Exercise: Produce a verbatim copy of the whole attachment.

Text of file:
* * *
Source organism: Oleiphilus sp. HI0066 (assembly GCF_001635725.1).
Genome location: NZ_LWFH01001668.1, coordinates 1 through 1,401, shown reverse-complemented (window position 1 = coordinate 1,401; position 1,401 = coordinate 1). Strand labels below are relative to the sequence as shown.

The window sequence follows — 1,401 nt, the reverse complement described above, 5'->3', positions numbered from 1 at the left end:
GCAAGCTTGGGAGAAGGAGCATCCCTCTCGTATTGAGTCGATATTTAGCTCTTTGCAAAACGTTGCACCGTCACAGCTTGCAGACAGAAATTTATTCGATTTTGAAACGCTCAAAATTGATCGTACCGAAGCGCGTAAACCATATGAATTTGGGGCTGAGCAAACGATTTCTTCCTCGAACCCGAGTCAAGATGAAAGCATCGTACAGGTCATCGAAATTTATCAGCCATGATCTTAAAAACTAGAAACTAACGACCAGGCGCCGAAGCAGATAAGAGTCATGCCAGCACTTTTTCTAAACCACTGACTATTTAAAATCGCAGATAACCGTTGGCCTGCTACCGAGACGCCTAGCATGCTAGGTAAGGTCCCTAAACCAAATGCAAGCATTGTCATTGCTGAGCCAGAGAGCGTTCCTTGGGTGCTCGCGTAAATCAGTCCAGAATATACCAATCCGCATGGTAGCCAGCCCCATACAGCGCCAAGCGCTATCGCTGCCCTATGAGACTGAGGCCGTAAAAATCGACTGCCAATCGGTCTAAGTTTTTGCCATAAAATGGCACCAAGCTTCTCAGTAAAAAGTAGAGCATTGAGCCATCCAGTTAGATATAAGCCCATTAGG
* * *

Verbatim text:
Source organism: Oleiphilus sp. HI0066 (assembly GCF_001635725.1).
Genome location: NZ_LWFH01001668.1, coordinates 1 through 1,401, shown reverse-complemented (window position 1 = coordinate 1,401; position 1,401 = coordinate 1). Strand labels below are relative to the sequence as shown.

The window sequence follows — 1,401 nt, the reverse complement described above, 5'->3', positions numbered from 1 at the left end:
GCAAGCTTGGGAGAAGGAGCATCCCTCTCGTATTGAGTCGATATTTAGCTCTTTGCAAAACGTTGCACCGTCACAGCTTGCAGACAGAAATTTATTCGATTTTGAAACGCTCAAAATTGATCGTACCGAAGCGCGTAAACCATATGAATTTGGGGCTGAGCAAACGATTTCTTCCTCGAACCCGAGTCAAGATGAAAGCATCGTACAGGTCATCGAAATTTATCAGCCATGATCTTAAAAACTAGAAACTAACGACCAGGCGCCGAAGCAGATAAGAGTCATGCCAGCACTTTTTCTAAACCACTGACTATTTAAAATCGCAGATAACCGTTGGCCTGCTACCGAGACGCCTAGCATGCTAGGTAAGGTCCCTAAACCAAATGCAAGCATTGTCATTGCTGAGCCAGAGAGCGTTCCTTGGGTGCTCGCGTAAATCAGTCCAGAATATACCAATCCGCATGGTAGCCAGCCCCATACAGCGCCAAGCGCTATCGCTGCCCTATGAGACTGAGGCCGTAAAAATCGACTGCCAATCGGTCTAAGTTTTTGCCATAAAATGGCACCAAGCTTCTCAGTAAAAAGTAGAGCATTGAGCCATCCAGTTAGATATAAGCCCATTAGG